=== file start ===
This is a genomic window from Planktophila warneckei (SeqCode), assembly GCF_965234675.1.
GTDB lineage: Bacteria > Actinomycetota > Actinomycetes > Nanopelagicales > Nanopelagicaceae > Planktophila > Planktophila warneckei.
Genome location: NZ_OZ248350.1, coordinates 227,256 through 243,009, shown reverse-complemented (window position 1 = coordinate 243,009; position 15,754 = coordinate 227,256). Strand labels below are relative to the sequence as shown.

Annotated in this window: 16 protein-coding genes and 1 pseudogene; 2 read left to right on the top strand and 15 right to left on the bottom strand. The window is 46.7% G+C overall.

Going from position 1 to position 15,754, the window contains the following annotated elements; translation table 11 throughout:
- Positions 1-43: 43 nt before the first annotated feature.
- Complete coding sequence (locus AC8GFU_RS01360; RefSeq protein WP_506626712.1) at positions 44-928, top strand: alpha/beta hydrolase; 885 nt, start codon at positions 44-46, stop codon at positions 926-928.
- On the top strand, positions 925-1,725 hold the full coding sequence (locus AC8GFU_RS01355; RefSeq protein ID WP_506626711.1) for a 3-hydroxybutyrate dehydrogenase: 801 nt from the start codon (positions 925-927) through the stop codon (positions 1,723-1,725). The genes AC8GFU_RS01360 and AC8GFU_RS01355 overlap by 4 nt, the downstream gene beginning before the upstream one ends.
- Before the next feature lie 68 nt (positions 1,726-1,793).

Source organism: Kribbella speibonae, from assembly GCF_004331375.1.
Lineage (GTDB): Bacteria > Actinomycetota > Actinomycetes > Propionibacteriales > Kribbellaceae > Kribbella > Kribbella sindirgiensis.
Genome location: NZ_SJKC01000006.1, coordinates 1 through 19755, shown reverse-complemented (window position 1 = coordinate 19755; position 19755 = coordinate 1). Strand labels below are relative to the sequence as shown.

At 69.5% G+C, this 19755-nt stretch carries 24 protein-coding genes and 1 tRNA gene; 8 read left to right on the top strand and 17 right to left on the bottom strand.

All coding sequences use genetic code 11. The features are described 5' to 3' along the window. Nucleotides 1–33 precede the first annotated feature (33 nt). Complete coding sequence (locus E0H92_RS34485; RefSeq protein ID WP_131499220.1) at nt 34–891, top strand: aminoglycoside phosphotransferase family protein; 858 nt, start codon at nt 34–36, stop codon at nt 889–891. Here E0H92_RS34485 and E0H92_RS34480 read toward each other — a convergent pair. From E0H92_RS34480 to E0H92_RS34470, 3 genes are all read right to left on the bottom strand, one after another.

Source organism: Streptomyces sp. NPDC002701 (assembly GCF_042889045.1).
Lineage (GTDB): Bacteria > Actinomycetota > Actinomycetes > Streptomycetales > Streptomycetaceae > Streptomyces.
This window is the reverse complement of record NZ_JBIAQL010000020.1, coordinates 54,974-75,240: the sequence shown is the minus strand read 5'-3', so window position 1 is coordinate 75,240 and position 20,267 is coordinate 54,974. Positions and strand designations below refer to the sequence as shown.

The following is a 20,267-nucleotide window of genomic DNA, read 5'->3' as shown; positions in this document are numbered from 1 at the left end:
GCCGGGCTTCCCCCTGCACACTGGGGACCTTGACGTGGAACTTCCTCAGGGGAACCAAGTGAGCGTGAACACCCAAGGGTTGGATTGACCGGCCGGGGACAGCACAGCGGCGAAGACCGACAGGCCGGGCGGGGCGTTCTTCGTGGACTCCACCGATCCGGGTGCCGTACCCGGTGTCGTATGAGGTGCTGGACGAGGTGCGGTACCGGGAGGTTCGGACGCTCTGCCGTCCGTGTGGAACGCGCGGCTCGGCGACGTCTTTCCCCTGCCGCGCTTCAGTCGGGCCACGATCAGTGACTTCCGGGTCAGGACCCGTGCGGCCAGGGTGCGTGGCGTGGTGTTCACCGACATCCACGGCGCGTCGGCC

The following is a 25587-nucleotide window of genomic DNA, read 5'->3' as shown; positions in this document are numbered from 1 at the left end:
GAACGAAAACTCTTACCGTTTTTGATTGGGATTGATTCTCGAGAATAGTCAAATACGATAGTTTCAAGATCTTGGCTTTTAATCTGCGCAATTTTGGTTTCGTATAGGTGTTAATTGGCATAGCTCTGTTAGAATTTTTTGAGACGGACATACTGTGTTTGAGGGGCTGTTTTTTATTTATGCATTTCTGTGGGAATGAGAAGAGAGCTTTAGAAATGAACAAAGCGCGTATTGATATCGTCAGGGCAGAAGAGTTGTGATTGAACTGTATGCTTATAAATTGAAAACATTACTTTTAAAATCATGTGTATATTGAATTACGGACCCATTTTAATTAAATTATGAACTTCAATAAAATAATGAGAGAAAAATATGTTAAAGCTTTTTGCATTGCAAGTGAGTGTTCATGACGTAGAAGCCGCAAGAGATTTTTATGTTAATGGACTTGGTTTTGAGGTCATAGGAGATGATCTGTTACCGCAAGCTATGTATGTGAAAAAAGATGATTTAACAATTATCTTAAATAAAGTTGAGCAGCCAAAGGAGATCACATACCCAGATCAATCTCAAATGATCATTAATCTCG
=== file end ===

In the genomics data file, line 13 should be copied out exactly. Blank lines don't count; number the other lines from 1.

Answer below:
At 69.5% G+C, this 19755-nt stretch carries 24 protein-coding genes and 1 tRNA gene; 8 read left to right on the top strand and 17 right to left on the bottom strand.